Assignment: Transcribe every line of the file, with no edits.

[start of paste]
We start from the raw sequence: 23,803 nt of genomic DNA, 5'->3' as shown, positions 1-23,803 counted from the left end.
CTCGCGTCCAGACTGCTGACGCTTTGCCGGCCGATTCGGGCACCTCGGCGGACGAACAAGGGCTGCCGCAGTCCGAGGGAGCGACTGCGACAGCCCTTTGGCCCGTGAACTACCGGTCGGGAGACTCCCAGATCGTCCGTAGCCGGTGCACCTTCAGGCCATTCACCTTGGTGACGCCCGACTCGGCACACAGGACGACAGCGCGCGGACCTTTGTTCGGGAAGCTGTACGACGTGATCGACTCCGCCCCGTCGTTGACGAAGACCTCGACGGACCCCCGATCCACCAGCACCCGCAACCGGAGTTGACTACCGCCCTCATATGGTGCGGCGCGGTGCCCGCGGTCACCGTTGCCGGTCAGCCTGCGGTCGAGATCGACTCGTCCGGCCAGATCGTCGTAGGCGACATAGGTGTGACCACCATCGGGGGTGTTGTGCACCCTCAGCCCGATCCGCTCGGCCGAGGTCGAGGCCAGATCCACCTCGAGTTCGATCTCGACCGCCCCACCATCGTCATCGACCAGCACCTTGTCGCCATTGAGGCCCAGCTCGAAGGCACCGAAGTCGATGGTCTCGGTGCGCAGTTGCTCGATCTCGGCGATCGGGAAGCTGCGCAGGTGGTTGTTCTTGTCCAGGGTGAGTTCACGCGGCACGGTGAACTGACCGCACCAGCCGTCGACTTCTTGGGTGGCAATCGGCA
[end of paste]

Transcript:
We start from the raw sequence: 23,803 nt of genomic DNA, 5'->3' as shown, positions 1-23,803 counted from the left end.
CTCGCGTCCAGACTGCTGACGCTTTGCCGGCCGATTCGGGCACCTCGGCGGACGAACAAGGGCTGCCGCAGTCCGAGGGAGCGACTGCGACAGCCCTTTGGCCCGTGAACTACCGGTCGGGAGACTCCCAGATCGTCCGTAGCCGGTGCACCTTCAGGCCATTCACCTTGGTGACGCCCGACTCGGCACACAGGACGACAGCGCGCGGACCTTTGTTCGGGAAGCTGTACGACGTGATCGACTCCGCCCCGTCGTTGACGAAGACCTCGACGGACCCCCGATCCACCAGCACCCGCAACCGGAGTTGACTACCGCCCTCATATGGTGCGGCGCGGTGCCCGCGGTCACCGTTGCCGGTCAGCCTGCGGTCGAGATCGACTCGTCCGGCCAGATCGTCGTAGGCGACATAGGTGTGACCACCATCGGGGGTGTTGTGCACCCTCAGCCCGATCCGCTCGGCCGAGGTCGAGGCCAGATCCACCTCGAGTTCGATCTCGACCGCCCCACCATCGTCATCGACCAGCACCTTGTCGCCATTGAGGCCCAGCTCGAAGGCACCGAAGTCGATGGTCTCGGTGCGCAGTTGCTCGATCTCGGCGATCGGGAAGCTGCGCAGGTGGTTGTTCTTGTCCAGGGTGAGTTCACGCGGCACGGTGAACTGACCGCACCAGCCGTCGACTTCTTGGGTGGCAATCGGCA